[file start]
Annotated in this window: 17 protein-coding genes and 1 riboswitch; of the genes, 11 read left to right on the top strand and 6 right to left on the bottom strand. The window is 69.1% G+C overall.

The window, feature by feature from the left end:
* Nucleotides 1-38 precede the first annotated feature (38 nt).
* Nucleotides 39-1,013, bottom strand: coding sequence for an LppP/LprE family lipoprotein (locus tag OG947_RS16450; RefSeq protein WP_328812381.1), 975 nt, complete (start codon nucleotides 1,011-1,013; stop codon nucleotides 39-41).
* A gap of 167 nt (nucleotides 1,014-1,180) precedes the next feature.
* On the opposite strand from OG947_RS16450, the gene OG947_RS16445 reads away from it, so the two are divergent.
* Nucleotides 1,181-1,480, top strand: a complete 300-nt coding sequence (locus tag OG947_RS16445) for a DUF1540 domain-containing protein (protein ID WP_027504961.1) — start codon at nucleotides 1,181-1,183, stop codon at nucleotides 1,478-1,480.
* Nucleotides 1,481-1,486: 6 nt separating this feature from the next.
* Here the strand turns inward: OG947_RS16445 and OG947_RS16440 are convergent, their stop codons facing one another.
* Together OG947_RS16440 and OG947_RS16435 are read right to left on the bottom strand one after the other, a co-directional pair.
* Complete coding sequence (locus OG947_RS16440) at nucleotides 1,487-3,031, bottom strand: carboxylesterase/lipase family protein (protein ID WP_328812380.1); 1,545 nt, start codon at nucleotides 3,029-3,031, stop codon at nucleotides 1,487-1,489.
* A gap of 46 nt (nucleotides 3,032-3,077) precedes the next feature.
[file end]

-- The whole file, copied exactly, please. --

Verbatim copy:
Annotated in this window: 17 protein-coding genes and 1 riboswitch; of the genes, 11 read left to right on the top strand and 6 right to left on the bottom strand. The window is 69.1% G+C overall.

The window, feature by feature from the left end:
* Nucleotides 1-38 precede the first annotated feature (38 nt).
* Nucleotides 39-1,013, bottom strand: coding sequence for an LppP/LprE family lipoprotein (locus tag OG947_RS16450; RefSeq protein WP_328812381.1), 975 nt, complete (start codon nucleotides 1,011-1,013; stop codon nucleotides 39-41).
* A gap of 167 nt (nucleotides 1,014-1,180) precedes the next feature.
* On the opposite strand from OG947_RS16450, the gene OG947_RS16445 reads away from it, so the two are divergent.
* Nucleotides 1,181-1,480, top strand: a complete 300-nt coding sequence (locus tag OG947_RS16445) for a DUF1540 domain-containing protein (protein ID WP_027504961.1) — start codon at nucleotides 1,181-1,183, stop codon at nucleotides 1,478-1,480.
* Nucleotides 1,481-1,486: 6 nt separating this feature from the next.
* Here the strand turns inward: OG947_RS16445 and OG947_RS16440 are convergent, their stop codons facing one another.
* Together OG947_RS16440 and OG947_RS16435 are read right to left on the bottom strand one after the other, a co-directional pair.
* Complete coding sequence (locus OG947_RS16440) at nucleotides 1,487-3,031, bottom strand: carboxylesterase/lipase family protein (protein ID WP_328812380.1); 1,545 nt, start codon at nucleotides 3,029-3,031, stop codon at nucleotides 1,487-1,489.
* A gap of 46 nt (nucleotides 3,032-3,077) precedes the next feature.